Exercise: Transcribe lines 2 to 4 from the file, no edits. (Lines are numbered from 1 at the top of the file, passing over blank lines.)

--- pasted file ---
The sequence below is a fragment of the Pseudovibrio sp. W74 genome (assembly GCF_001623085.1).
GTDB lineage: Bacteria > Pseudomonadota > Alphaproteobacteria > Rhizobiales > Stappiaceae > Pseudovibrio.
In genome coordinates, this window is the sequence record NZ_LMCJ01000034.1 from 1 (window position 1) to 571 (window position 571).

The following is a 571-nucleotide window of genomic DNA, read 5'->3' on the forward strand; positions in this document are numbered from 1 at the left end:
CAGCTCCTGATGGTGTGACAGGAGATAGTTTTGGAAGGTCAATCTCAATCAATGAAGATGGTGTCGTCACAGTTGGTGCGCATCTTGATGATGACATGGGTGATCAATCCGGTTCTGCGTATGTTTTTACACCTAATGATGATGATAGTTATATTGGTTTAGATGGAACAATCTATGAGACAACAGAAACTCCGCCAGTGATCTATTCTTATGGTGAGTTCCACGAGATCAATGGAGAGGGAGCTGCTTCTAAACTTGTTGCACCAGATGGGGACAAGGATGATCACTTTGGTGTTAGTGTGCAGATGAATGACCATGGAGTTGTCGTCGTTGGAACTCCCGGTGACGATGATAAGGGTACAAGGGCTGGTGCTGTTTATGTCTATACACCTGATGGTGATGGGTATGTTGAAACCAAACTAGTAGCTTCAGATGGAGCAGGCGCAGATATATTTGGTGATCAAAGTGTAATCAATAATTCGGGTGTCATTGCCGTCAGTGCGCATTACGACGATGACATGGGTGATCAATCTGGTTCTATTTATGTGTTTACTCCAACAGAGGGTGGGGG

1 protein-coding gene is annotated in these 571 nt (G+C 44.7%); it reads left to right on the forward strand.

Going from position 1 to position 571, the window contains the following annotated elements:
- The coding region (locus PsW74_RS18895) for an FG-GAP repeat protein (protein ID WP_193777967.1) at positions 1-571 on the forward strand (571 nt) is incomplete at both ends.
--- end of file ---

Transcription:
GTDB lineage: Bacteria > Pseudomonadota > Alphaproteobacteria > Rhizobiales > Stappiaceae > Pseudovibrio.
In genome coordinates, this window is the sequence record NZ_LMCJ01000034.1 from 1 (window position 1) to 571 (window position 571).

The following is a 571-nucleotide window of genomic DNA, read 5'->3' on the forward strand; positions in this document are numbered from 1 at the left end: